The Illinois branch of the American Civil Liberties Union (ACLU) has filed a lawsuit against controversial facial recognition company Clearview AI under the Illinois Biometric Information Privacy Act (BIPA).
The ACLU filed the lawsuit on behalf of “survivors of sexual assault and domestic violence, undocumented immigrants, and other vulnerable communities”, as these individuals are part of a segment of society that are more likely to face jail time, stalking or deportation as a result of Clearview’s services, the organization said.
“Face recognition technology offers a surveillance capability unlike any other technology in the past. It makes it dangerously easy to identify and track us at protests, AA meetings, counseling sessions, political rallies, religious gatherings, and more,” Nathan Freed Wessler, one of the ACLU attorneys handling the case, wrote in the filing.
“[Clearview AI’s system] empowers abusive ex-partners and serial harassers, exploitative companies, and ICE agents to track and target domestic violence and sexual assault survivors, undocumented immigrants, and other vulnerable communities,” he added.
Clearview AI has found itself the subject of scrutiny since a New York Times front page story in January revealed it was selling its facial recognition technology as a service to law enforcement agencies around the world. In the months since that story came out, Clearview has been the subject of a number of legal actions, from cease-and-desists filed by Youtube and Google, to a separate BIPA lawsuit filed by the father of a minor in Illinois.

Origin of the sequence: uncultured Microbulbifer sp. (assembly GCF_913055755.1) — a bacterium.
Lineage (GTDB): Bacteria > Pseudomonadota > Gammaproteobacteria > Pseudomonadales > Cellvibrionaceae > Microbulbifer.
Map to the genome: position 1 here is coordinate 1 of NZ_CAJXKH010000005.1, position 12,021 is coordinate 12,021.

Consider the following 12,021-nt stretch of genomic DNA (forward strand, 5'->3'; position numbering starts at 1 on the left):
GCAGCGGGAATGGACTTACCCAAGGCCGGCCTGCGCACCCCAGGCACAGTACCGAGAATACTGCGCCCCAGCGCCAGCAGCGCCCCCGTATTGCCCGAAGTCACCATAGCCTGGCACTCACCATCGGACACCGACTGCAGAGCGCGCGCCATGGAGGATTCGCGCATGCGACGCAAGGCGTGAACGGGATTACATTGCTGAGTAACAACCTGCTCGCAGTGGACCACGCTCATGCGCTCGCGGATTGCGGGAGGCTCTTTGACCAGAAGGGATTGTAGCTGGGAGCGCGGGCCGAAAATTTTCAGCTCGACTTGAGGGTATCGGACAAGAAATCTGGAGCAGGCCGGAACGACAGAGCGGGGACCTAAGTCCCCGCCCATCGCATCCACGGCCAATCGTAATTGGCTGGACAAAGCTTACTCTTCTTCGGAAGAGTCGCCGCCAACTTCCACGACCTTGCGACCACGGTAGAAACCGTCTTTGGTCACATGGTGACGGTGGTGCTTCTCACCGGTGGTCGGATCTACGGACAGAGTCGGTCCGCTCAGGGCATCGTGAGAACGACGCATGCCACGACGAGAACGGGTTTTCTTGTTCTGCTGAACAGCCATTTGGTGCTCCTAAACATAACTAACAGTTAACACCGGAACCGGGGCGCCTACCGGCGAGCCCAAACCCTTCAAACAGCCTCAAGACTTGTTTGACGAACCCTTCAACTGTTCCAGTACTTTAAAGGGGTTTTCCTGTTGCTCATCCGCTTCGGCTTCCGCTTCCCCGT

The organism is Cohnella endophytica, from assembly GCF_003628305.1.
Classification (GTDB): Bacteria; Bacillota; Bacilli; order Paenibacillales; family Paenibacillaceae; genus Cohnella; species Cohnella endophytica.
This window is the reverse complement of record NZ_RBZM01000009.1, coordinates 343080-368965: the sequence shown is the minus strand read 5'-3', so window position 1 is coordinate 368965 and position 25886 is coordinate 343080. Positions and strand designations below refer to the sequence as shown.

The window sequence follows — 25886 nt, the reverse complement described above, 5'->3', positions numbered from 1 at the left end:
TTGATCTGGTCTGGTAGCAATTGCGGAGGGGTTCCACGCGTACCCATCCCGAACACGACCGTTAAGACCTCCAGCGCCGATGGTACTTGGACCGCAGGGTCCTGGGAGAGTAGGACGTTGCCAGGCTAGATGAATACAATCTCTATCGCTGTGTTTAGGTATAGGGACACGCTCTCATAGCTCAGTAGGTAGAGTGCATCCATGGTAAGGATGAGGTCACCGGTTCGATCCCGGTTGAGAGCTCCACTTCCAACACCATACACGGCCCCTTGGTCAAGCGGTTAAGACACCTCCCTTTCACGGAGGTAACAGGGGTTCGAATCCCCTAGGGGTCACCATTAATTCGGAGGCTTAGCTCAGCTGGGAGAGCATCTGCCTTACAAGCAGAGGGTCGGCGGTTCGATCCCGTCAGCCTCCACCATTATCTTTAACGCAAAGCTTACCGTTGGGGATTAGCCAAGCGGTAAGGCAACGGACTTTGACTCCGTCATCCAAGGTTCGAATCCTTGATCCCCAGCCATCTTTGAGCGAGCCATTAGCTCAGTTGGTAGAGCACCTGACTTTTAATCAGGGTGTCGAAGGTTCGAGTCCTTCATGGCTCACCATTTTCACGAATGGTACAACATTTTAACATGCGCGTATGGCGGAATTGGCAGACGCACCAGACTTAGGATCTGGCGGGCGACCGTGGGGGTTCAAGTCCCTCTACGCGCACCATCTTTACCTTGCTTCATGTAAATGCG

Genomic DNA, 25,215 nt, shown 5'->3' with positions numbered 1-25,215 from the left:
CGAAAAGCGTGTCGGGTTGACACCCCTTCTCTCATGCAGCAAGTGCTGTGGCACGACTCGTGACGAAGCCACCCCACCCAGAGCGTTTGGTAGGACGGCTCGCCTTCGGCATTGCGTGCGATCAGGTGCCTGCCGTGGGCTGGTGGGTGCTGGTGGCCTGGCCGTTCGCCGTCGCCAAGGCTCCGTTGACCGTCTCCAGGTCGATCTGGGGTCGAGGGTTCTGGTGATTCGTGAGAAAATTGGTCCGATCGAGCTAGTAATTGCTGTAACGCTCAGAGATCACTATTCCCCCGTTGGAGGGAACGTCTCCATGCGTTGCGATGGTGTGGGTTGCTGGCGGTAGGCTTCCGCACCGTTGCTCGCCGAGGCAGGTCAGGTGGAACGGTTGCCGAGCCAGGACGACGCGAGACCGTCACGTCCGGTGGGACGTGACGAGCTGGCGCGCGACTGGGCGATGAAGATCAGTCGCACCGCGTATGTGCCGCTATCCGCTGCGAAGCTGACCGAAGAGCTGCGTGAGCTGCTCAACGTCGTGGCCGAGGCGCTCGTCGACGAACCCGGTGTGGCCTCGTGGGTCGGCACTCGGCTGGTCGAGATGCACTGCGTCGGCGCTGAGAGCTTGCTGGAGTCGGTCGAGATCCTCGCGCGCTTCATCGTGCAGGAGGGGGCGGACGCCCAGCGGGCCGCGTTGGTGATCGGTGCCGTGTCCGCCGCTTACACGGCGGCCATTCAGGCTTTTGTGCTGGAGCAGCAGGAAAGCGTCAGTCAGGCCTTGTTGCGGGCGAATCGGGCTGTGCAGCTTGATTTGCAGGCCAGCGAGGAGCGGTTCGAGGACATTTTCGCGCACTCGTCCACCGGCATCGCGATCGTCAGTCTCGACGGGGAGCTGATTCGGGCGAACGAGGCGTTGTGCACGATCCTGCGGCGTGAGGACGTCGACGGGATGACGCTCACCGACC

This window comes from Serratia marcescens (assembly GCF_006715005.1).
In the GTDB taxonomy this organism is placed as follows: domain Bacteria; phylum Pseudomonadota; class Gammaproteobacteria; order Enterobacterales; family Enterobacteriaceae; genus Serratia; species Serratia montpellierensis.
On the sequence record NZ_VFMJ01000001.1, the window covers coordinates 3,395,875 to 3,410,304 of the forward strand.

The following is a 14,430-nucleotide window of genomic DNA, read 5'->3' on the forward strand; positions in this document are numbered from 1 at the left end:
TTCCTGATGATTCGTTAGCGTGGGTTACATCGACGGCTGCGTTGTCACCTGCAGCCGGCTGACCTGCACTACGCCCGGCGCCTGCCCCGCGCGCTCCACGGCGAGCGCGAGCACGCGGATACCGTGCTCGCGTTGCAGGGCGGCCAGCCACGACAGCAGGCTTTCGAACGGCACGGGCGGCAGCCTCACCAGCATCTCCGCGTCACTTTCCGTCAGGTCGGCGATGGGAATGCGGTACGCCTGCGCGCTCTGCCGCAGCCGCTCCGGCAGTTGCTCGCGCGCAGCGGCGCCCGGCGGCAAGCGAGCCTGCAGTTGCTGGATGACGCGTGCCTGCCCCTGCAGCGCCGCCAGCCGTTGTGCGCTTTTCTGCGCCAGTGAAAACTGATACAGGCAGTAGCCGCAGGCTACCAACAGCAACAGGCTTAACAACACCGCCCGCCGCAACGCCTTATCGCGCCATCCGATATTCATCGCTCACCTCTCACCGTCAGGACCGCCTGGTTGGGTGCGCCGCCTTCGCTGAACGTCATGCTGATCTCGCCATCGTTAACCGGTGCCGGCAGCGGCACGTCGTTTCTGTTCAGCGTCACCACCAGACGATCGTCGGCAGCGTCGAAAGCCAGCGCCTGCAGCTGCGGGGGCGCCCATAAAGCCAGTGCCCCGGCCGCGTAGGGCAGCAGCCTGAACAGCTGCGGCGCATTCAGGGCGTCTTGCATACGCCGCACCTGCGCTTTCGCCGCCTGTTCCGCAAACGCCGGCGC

In its defence, Clearview claims the ACLU lawsuit is an affront to its constitutional rights, and the company has also frequently likened what it does to search engines like Google.
“In press statements, Clearview has tried to claim its actions are somehow protected by the First Amendment,” Wessler said. This would be true if the billions of face prints the company’s algorithm has scraped from the internet were only used in for a digital photo album. What the First Amendment (and in Illinois specifically, BIPA) does not permit is for Clearview to capture an individual’s faceprint and unique biometric data without consent.
Though under BIPA the plaintiffs are able to receive up to $5,000 per infraction, the ACLU is not seeking any monetary compensation. Instead, the group is asking that Clearview AI “delete the faceprints it illegally captured and also stop capturing them in the future.”
May 29, 2020 – by Tony Bitzionis